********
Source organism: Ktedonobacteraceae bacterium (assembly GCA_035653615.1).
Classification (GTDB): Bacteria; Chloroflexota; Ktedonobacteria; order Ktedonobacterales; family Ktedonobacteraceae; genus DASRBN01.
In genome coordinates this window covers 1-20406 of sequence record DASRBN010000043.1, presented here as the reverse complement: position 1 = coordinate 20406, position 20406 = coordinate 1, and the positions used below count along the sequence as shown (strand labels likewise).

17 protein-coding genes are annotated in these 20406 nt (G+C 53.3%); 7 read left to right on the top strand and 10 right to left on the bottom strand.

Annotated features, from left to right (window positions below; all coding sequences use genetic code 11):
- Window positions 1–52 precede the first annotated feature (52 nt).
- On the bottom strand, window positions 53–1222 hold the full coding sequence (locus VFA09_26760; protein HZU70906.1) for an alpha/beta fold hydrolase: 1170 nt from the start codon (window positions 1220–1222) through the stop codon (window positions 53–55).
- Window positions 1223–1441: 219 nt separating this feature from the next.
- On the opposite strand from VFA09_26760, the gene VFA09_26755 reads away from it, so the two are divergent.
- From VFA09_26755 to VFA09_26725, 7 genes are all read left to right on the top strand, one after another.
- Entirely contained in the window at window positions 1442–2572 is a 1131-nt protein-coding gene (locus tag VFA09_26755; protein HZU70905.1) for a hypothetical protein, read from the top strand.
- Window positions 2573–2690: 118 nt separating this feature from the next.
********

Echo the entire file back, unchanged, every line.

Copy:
Source organism: Ktedonobacteraceae bacterium (assembly GCA_035653615.1).
Classification (GTDB): Bacteria; Chloroflexota; Ktedonobacteria; order Ktedonobacterales; family Ktedonobacteraceae; genus DASRBN01.
In genome coordinates this window covers 1-20406 of sequence record DASRBN010000043.1, presented here as the reverse complement: position 1 = coordinate 20406, position 20406 = coordinate 1, and the positions used below count along the sequence as shown (strand labels likewise).

17 protein-coding genes are annotated in these 20406 nt (G+C 53.3%); 7 read left to right on the top strand and 10 right to left on the bottom strand.

Annotated features, from left to right (window positions below; all coding sequences use genetic code 11):
- Window positions 1–52 precede the first annotated feature (52 nt).
- On the bottom strand, window positions 53–1222 hold the full coding sequence (locus VFA09_26760; protein HZU70906.1) for an alpha/beta fold hydrolase: 1170 nt from the start codon (window positions 1220–1222) through the stop codon (window positions 53–55).
- Window positions 1223–1441: 219 nt separating this feature from the next.
- On the opposite strand from VFA09_26760, the gene VFA09_26755 reads away from it, so the two are divergent.
- From VFA09_26755 to VFA09_26725, 7 genes are all read left to right on the top strand, one after another.
- Entirely contained in the window at window positions 1442–2572 is a 1131-nt protein-coding gene (locus tag VFA09_26755; protein HZU70905.1) for a hypothetical protein, read from the top strand.
- Window positions 2573–2690: 118 nt separating this feature from the next.